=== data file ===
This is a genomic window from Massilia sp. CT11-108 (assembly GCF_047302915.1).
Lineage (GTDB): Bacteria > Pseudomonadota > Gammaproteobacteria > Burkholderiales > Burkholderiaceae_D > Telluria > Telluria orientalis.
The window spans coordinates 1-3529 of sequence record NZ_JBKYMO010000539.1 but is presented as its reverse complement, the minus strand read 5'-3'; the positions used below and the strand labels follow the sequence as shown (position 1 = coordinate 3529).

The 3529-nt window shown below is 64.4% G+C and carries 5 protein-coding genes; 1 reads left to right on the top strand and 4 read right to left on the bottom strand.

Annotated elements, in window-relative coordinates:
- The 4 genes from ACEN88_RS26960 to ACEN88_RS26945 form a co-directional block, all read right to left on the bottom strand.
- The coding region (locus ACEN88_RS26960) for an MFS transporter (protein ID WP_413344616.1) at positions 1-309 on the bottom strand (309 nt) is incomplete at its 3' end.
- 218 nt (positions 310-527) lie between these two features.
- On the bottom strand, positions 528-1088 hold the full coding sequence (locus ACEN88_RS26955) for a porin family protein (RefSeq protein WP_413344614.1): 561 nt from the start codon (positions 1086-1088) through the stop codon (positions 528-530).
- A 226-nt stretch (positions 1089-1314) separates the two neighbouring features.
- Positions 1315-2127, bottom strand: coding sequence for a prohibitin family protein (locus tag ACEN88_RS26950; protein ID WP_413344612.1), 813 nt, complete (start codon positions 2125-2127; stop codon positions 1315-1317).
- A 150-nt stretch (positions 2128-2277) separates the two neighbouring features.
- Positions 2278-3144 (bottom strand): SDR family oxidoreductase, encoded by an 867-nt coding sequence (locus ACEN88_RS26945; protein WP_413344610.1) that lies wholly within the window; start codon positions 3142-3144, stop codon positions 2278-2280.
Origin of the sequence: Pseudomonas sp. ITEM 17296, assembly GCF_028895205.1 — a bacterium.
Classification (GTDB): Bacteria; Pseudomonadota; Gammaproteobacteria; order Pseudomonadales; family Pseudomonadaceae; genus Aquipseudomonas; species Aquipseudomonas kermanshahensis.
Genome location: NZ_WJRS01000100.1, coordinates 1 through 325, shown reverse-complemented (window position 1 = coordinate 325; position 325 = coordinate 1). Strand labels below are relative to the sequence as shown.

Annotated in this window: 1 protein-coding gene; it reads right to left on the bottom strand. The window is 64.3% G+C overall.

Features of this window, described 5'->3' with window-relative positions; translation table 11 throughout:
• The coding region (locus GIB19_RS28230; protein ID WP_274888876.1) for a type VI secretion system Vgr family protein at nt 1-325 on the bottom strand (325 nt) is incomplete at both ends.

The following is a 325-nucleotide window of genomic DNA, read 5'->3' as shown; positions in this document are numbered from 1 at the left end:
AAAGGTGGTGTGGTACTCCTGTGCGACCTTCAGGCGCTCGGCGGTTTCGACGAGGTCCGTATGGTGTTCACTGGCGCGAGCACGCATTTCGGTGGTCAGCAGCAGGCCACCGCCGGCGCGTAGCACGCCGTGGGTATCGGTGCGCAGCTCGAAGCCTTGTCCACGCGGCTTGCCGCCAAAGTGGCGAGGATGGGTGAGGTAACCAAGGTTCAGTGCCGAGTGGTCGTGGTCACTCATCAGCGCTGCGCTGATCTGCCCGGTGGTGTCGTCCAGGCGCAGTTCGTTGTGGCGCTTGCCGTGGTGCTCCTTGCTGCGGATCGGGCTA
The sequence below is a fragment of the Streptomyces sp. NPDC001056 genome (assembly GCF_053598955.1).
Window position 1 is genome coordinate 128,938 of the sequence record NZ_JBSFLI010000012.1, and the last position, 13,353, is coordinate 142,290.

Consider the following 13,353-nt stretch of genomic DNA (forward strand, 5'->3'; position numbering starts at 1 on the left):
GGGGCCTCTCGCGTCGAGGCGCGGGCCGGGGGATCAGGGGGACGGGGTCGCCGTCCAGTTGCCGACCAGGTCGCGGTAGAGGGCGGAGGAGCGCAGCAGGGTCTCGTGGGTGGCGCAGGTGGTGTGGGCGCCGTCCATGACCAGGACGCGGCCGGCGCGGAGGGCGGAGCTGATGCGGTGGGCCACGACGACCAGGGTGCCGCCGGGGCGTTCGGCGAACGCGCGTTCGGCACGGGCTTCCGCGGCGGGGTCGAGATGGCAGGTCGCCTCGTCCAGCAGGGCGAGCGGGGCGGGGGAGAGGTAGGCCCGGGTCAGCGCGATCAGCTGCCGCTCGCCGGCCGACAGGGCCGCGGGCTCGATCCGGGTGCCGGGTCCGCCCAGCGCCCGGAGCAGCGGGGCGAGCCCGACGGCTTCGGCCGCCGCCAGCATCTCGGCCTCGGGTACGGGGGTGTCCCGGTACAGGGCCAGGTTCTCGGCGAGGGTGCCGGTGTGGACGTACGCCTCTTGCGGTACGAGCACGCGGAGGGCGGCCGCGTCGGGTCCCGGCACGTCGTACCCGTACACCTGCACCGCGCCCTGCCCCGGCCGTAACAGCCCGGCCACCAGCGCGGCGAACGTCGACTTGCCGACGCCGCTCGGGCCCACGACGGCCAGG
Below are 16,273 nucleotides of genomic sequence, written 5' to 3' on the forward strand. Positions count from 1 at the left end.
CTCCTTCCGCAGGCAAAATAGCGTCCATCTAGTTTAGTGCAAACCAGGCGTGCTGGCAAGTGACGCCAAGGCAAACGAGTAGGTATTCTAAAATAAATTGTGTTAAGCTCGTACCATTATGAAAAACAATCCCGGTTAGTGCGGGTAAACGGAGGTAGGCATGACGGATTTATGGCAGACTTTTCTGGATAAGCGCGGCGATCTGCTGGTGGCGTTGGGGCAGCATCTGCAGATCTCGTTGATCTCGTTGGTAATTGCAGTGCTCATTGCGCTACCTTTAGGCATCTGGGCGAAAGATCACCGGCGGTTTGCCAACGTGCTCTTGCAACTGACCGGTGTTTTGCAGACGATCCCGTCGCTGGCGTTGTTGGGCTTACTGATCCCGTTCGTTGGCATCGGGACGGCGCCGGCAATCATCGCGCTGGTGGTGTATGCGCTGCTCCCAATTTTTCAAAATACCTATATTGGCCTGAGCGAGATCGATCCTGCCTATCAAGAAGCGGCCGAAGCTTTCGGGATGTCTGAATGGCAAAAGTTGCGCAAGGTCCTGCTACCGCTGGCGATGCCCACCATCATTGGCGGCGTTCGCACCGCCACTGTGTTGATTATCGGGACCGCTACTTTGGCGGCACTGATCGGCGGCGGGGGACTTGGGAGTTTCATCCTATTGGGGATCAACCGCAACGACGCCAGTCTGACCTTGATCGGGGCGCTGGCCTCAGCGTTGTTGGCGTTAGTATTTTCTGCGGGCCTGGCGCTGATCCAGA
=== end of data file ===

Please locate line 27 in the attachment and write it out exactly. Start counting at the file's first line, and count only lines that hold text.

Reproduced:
CTCCTTCCGCAGGCAAAATAGCGTCCATCTAGTTTAGTGCAAACCAGGCGTGCTGGCAAGTGACGCCAAGGCAAACGAGTAGGTATTCTAAAATAAATTGTGTTAAGCTCGTACCATTATGAAAAACAATCCCGGTTAGTGCGGGTAAACGGAGGTAGGCATGACGGATTTATGGCAGACTTTTCTGGATAAGCGCGGCGATCTGCTGGTGGCGTTGGGGCAGCATCTGCAGATCTCGTTGATCTCGTTGGTAATTGCAGTGCTCATTGCGCTACCTTTAGGCATCTGGGCGAAAGATCACCGGCGGTTTGCCAACGTGCTCTTGCAACTGACCGGTGTTTTGCAGACGATCCCGTCGCTGGCGTTGTTGGGCTTACTGATCCCGTTCGTTGGCATCGGGACGGCGCCGGCAATCATCGCGCTGGTGGTGTATGCGCTGCTCCCAATTTTTCAAAATACCTATATTGGCCTGAGCGAGATCGATCCTGCCTATCAAGAAGCGGCCGAAGCTTTCGGGATGTCTGAATGGCAAAAGTTGCGCAAGGTCCTGCTACCGCTGGCGATGCCCACCATCATTGGCGGCGTTCGCACCGCCACTGTGTTGATTATCGGGACCGCTACTTTGGCGGCACTGATCGGCGGCGGGGGACTTGGGAGTTTCATCCTATTGGGGATCAACCGCAACGACGCCAGTCTGACCTTGATCGGGGCGCTGGCCTCAGCGTTGTTGGCGTTAGTATTTTCTGCGGGCCTGGCGCTGATCCAGA